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Thread: Helping Mom Help Herself (Toileting)

  1. #21
    Senior Member
    Join Date
    Sep 2007
    Location
    Fithian, IL
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    1,967
    Sounds like you are using a sling like us, we have the chains on the hoyer lift and on the ceiling lift, the sling then is either mesh or fabric with four metal bars in it that have holes in them for the chain hooks. I don't think alot of people recommend this type of sling anymore. Now they are going to a sling that has 6 different loops on it and is completely adjustable to allow sitting or laying. It can be put on sitting up or laying down therefore it can be removed while sitting in the chair so the patient isnt sitting on it all day long. I have tried several of these and just don't like them myself for the fact that David can't get it on himself and is stuck in the chair without being able to get up with the ceiling lift. If we leave it on, all of the loops are very long and get caught in the wheels of his chair. If you do a google search for hoyer slings you can find the different ones available. But you need to make sure the sling is compatable with your lift.

  2. #22
    Keep in mind that Hoyer is a brand name, and that the old Hoyer lifts with the chains are no longer made (there was a large recall for safety issues with these over 6 years ago). There are many different (and better) brands of lifts than Hoyer.

    A sling that is usually called a "hygiene" or "bathing sling" is the best (and the only type we use at the hospital where I work or issue for outpatients) because it can be easily removed and placed while sitting or laying down, and leaves the bottom open for easy transfers onto the toilet or perineal cleaning after toileting. Here is a picture of one of these types:


    Pressure ulcers can easily develop when sitting all day on a sling because the sling itself or the seams of the sling can cause pressure and totally remove the pressure reducing features of the pressure reducing wheelchair cushion that the person with paralysis should be using. In addition, as noted above, slings can get caught in wheels or on hands and create a serious safety problem when the person remains on the sling with the chair in motion. Pressure ulcers are not due to the surface contact with the sling, but are due to deep tissue blood flow reduction or loss due to pressure of the buttocks soft tissue against the seat.

    (KLD)

  3. #23
    Senior Member
    Join Date
    Sep 2007
    Location
    Fithian, IL
    Posts
    1,967
    KLD - OK now I am wondering, we have the Hoyer Advance patient lifter and a BMH ceiling lift, I bought chains from our local pharmacy/medical supplier and also a Hoyer sling, the type that has the commode opening. I have both the fabric one and the mesh one for showering. I use the chains on the Hoyer Advance and the ceiling lift because as I mentioned, David can manipulate the chains much better by himself than all of those loops and there is no way he can use the looped slings by himself. He really only has the good use of his right arm. I know this is not recommended but there are times we have to do what is best for us because the finances for hiring an aid all day long is just not feasible. What was the recall for? We have been doing this for 4 1/2 years and I just had to buy another fabric sling as the original was getting worn at the seams, and I didn't want it to fail on him.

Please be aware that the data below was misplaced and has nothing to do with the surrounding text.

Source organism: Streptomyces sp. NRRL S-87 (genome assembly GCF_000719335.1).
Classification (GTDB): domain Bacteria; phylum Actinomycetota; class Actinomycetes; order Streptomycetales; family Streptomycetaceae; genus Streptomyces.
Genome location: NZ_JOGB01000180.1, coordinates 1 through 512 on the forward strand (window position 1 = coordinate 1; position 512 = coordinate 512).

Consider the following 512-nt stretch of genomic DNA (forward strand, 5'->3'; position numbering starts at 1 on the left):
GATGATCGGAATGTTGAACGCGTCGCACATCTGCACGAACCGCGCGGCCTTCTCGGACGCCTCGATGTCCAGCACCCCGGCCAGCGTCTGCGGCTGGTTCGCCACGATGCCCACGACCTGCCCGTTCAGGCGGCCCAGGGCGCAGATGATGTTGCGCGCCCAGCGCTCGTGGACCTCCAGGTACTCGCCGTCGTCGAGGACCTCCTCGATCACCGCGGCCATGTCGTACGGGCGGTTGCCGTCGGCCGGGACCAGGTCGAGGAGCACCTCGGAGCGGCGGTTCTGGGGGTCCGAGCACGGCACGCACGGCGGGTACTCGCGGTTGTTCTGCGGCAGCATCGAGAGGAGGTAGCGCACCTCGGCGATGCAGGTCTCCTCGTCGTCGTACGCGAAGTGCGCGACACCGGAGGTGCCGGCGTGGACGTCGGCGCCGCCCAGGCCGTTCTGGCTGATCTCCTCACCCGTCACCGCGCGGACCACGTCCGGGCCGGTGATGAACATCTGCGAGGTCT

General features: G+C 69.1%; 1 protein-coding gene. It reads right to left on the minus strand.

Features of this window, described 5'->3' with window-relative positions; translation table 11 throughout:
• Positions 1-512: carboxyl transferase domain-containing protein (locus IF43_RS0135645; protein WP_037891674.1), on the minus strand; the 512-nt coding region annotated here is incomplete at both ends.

4. #24
    They older Hoyer that was designed for use with the slings with chains (no longer made) was recalled because of a high risk of the lift tipping over with a person in it.

    (KLD)

  5. #25
    Quote Originally Posted by SCI-Nurse View Post
    They older Hoyer that was designed for use with the slings with chains (no longer made) was recalled because of a high risk of the lift tipping over with a person in it.

    (KLD)
    You mean the Hoyer brand, right? We use an Invacare version of one of these types of lists, like this...

    http://www.invacare.com/cgi-bin/imhq...OID=-536885361

  6. #26
    We take Dave's sling off during the day (after in chair) and put it back on to put him to bed. By leaning him forward and stuffing it behind his back and under his bottom and then pulling the legs through the sides.That is the easiest for me and I can do it alone. He is a big guy and I am not that strong. I have the hardest time if someone isn't here to help me get it under him in the morning and have hurt myself trying to do it.The shape of his sling is simalar to the one SCI nurse posted and he has a power lift.

  7. #27
    I spoke with my mom about getting someone in to look at out setup and give us a quote on a power lift, and she seemed ... OK with it.

    So, I think that will be the first step!

    I think I'll start with Sure Hands and work from there. I've gotten some good info from some of the other threads on the boards.

  8. #28
    Getting her to "seem OK with it" is a good start.

  9. #29
    OK, I finally have some time to deal with moving this forward.

    Question for everyone: I was thinking of just starting the research on my own. First job would be to contact some of the lift people and have them come in for pricing and demos. Do you think this is the best method of attack, or should we try to meet up with a Physiatrist?

  10. #30
    Are there any medical supply stores in your area? There is a large one here that sells scooters, shower supplies etc. It is where we rent the ventilator from.They came to give me an estimate on a ceiling ($$$) lift.
    If there is a place that can do demos I would do that.
    Our lift and sling were ordered when Dave was in rehab. The PT's taught us how to use it.
    Good luck!

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